Who wears a red chaddi over blue tights and a flying cape to save the world from disaster ever so often? Superman, of course! But why is he flying around in jeans and shirt all of a sudden, looking like a high school student? What is even more amazing is that when he’s not saving the world, he seems to have all the problems that teens usually have, from pimples to dating!

In a new television serial, Smallville, soon to hit the US, Superman (Clark Kent) will appear as an American teenager of the 21st century. But many Superman fans are upset that the costume which has been such a hit since the American comic book character was created in 1938, will not be seen in the serial. They want their superhero back in his underwear and tights.

Jean Clad Superman [Illustration by Shinod AP]
Jean Clad Superman [Illustration by Shinod AP]

The producers of the show, Alfred Gough and Miles Millar, say that they want to show the superhero in a more human way. Besides, he does not get his powers from his costume, they say.

Superman is not the only comic book hero to have undergone a change. So has the greatly popular Asterix comic series, created 40 years ago, by writer René Goscinny (1926-1977) and illustrator Albert Uderzo (1927). Millions have avidly read the adventures of the mini-sized warrior who fights the invading Roman armies with the help of his giant friend Obelisk and dog Dogmatix, in Gaul (as ancient France was known). Set 2000 years ago, the comic did not have too many women characters. But all that has changed in the latest Asterix comic.
So, Asterix and Latraviata shows Asterix fighting the Romans with new comrades: armies of women!

Publishers overhaul popular books to stay in tune with the times and not seem outdated or oldfashioned, and, in the bargain, gain new readers. ??This effort to rewrite popular books basically recognises the diversity and sensitivity within a society that has too long been narrow-minded and quick to offend.

In the last 100 years, the greatest changes in society have been a result of two major movements: women’s struggle for their rights in all spheres of life and the freedom movements in Asia and Africa against colonial empires and against racism.

That is why comics, old classics, fairy and folk tales are now being reexamined. To see how frequently stereotypes or certain images of women or black and coloured races keep occurring: like the stepmother always being wicked or the girl always being shown as helpless and waiting for a prince to rescue her.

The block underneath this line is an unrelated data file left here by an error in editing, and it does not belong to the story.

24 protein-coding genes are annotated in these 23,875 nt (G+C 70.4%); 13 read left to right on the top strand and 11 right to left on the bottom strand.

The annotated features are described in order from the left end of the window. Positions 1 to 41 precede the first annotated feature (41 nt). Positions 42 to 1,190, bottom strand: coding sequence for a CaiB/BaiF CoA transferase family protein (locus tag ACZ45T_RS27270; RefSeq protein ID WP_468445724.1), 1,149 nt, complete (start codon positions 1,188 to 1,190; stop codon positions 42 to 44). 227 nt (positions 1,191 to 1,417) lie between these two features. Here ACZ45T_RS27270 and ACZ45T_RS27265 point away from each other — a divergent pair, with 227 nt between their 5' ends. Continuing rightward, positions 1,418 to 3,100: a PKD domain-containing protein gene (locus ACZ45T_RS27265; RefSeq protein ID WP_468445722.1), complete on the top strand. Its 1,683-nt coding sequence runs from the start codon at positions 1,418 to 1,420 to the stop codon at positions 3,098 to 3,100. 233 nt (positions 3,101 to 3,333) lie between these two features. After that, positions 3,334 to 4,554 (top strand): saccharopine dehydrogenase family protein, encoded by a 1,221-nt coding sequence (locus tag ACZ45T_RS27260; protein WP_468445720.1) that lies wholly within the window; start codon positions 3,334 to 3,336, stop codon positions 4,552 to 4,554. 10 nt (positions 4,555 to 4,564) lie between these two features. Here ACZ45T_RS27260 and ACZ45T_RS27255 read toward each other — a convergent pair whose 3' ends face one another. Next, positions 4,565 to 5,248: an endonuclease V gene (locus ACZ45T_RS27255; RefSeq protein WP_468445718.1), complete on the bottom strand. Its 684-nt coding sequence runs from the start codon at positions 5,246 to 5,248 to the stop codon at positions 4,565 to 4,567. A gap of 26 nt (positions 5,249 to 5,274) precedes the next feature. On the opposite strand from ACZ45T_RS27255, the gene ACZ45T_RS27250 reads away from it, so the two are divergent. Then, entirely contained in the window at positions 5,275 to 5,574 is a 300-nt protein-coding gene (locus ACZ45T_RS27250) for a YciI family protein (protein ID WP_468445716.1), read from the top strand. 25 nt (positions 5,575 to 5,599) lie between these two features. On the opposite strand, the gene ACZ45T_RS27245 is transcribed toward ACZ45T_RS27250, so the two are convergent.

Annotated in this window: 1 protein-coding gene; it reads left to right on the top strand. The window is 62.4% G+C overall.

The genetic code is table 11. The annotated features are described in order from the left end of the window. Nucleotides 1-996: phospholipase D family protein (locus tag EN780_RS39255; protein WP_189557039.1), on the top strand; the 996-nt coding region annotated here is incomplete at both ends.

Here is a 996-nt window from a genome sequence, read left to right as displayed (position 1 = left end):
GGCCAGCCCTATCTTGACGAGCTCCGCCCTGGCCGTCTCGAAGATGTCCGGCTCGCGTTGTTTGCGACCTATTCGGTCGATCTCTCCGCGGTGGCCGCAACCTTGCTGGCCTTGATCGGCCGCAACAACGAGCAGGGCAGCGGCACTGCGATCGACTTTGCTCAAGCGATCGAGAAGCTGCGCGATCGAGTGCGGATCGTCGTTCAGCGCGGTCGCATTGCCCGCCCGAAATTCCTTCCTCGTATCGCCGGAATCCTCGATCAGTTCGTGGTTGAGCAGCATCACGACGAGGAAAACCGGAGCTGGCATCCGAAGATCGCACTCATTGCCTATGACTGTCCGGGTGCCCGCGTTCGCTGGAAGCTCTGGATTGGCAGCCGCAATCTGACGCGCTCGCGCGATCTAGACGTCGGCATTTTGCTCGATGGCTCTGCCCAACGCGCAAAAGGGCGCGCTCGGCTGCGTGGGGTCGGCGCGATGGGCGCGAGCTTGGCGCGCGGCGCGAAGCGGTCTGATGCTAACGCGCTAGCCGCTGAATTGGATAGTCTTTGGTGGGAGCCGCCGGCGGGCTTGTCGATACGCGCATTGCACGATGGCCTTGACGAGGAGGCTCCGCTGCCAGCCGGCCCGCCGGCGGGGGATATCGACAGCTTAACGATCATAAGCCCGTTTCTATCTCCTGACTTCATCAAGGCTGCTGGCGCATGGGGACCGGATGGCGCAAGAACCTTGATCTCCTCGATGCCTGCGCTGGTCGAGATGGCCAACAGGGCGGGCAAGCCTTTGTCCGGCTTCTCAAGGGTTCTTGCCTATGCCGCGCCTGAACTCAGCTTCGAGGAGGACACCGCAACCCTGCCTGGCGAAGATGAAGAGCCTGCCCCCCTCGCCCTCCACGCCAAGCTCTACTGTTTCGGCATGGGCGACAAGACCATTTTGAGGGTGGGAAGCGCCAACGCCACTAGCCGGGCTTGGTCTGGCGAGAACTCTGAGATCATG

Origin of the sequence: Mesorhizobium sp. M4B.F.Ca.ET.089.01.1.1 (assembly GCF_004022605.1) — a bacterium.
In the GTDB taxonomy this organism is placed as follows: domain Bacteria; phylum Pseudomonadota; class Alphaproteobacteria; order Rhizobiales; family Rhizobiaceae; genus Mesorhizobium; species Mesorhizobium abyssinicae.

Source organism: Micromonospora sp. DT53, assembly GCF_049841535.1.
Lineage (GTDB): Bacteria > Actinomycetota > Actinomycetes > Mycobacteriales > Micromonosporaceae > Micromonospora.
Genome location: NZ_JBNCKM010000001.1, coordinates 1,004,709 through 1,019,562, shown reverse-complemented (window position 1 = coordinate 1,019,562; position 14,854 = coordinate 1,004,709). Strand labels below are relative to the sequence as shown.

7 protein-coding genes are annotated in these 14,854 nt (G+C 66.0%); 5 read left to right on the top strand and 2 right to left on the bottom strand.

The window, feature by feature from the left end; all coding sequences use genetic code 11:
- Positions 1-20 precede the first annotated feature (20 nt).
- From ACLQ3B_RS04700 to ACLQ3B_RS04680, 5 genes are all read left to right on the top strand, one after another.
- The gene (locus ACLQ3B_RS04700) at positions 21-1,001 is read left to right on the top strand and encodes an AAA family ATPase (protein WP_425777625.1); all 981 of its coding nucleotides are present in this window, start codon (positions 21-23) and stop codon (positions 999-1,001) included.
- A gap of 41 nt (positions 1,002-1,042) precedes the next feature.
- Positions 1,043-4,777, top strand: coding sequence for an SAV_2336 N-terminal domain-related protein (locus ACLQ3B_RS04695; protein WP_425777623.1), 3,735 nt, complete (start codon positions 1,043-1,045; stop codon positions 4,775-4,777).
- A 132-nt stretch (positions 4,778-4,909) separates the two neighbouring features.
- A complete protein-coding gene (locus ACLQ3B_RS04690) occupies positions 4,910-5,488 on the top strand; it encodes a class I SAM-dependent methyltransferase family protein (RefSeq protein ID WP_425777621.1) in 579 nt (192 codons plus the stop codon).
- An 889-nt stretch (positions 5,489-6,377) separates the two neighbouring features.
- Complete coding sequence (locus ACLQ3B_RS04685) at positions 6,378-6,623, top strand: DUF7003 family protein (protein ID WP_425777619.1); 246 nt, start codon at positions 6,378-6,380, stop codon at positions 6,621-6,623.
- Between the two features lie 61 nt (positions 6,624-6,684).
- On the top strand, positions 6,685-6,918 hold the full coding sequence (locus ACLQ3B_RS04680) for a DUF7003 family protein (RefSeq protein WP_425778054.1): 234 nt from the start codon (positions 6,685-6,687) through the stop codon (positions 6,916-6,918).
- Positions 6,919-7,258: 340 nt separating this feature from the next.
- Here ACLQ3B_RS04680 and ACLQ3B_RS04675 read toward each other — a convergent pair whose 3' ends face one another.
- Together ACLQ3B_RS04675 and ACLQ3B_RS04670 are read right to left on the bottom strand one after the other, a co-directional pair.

Or, take the example of yet another hugely popular comic series, Tintin, created by the Belgian, Herge, in 1929. The boy reporter’s earliest adventures took place in Congo (a Belgian colony in Africa) and showed the Africans as inferior. The first Tintin comic, Prisoners of the Sun, shows Tintin and his friends outwitting the Incas, the ancient inhabitants of South America, who are shown as a fierce and ignorant lot. They outwit the Incas by predicting a solar eclipse, when in fact, the Incas were known for their knowledge of astronomy and civilisation! After the Second World War, many of the Tintin comics were suitably rewritten to eliminate these biases.

Recently, Tintin’s publishers were very happy that China had agreed to publish Tintin comics. But they published the title Tintin in Tibet as Tintin in Chinese Tibet because the Chinese government has controlled Tibet by force since 1950, and they wanted to make it clear in the title! The publishers did not like that very much.

Just as there have been attempts to correct biased attitudes of the past in literature, there are many who question extreme attempts to be ‘politically correct’. And so in his Politically Correct Bedtime Stories, James Finn Garner has reworked 12 fairy tales as spoofs in which cruel witches become witches with kindness-impairment and instead of wearing a gown made of silk, Cinderella wears a gown “woven of silk stolen from unsuspecting silkworms”!

The message is clear. There is a constant need to look at a work of literature in relation to the times in which it is created, but if readers feel that a literary work has been changed superficially to suit the times, they do not take kindly to these changes.

So watch out Superman, Asterix and Tintin! Only time will tell whether you remain as popular in your new incarnation as you were in your old one!

746 words | 7 minutes
Readability: Grade 10 (15-16 year old children)
Based on Flesch–Kincaid readability scores

Filed under: world news
Tags: #incas, #tibet, #tintin, #asterix

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